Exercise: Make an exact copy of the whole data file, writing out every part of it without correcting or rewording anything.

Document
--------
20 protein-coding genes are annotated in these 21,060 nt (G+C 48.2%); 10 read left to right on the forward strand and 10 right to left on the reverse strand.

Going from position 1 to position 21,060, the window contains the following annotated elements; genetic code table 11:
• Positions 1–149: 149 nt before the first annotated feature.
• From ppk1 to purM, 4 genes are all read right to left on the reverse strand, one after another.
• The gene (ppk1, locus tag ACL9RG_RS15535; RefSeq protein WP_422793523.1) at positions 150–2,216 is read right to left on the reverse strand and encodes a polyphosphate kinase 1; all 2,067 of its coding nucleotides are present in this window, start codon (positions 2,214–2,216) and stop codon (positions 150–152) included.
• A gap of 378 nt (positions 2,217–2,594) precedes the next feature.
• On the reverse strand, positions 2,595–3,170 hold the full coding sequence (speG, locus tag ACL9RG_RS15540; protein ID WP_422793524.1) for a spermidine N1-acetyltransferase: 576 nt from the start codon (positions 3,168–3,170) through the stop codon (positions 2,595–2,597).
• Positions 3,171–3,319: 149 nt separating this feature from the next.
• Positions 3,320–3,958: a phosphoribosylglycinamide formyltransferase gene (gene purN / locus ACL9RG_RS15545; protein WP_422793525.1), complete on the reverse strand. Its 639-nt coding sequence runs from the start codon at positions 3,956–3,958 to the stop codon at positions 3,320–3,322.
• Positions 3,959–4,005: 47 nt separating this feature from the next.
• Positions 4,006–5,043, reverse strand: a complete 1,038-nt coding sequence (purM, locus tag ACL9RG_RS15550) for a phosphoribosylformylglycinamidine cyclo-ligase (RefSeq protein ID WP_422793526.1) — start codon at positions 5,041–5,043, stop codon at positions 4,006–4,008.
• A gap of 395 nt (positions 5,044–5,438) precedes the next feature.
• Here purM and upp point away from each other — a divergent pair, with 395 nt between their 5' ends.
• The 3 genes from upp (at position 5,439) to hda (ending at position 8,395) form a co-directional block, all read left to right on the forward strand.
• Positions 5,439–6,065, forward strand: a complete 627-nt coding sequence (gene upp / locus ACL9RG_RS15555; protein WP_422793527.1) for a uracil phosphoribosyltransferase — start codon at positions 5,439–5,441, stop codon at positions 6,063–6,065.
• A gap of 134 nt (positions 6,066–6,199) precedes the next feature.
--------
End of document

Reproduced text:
20 protein-coding genes are annotated in these 21,060 nt (G+C 48.2%); 10 read left to right on the forward strand and 10 right to left on the reverse strand.

Going from position 1 to position 21,060, the window contains the following annotated elements; genetic code table 11:
• Positions 1–149: 149 nt before the first annotated feature.
• From ppk1 to purM, 4 genes are all read right to left on the reverse strand, one after another.
• The gene (ppk1, locus tag ACL9RG_RS15535; RefSeq protein WP_422793523.1) at positions 150–2,216 is read right to left on the reverse strand and encodes a polyphosphate kinase 1; all 2,067 of its coding nucleotides are present in this window, start codon (positions 2,214–2,216) and stop codon (positions 150–152) included.
• A gap of 378 nt (positions 2,217–2,594) precedes the next feature.
• On the reverse strand, positions 2,595–3,170 hold the full coding sequence (speG, locus tag ACL9RG_RS15540; protein ID WP_422793524.1) for a spermidine N1-acetyltransferase: 576 nt from the start codon (positions 3,168–3,170) through the stop codon (positions 2,595–2,597).
• Positions 3,171–3,319: 149 nt separating this feature from the next.
• Positions 3,320–3,958: a phosphoribosylglycinamide formyltransferase gene (gene purN / locus ACL9RG_RS15545; protein WP_422793525.1), complete on the reverse strand. Its 639-nt coding sequence runs from the start codon at positions 3,956–3,958 to the stop codon at positions 3,320–3,322.
• Positions 3,959–4,005: 47 nt separating this feature from the next.
• Positions 4,006–5,043, reverse strand: a complete 1,038-nt coding sequence (purM, locus tag ACL9RG_RS15550) for a phosphoribosylformylglycinamidine cyclo-ligase (RefSeq protein ID WP_422793526.1) — start codon at positions 5,041–5,043, stop codon at positions 4,006–4,008.
• A gap of 395 nt (positions 5,044–5,438) precedes the next feature.
• Here purM and upp point away from each other — a divergent pair, with 395 nt between their 5' ends.
• The 3 genes from upp (at position 5,439) to hda (ending at position 8,395) form a co-directional block, all read left to right on the forward strand.
• Positions 5,439–6,065, forward strand: a complete 627-nt coding sequence (gene upp / locus ACL9RG_RS15555; protein WP_422793527.1) for a uracil phosphoribosyltransferase — start codon at positions 5,439–5,441, stop codon at positions 6,063–6,065.
• A gap of 134 nt (positions 6,066–6,199) precedes the next feature.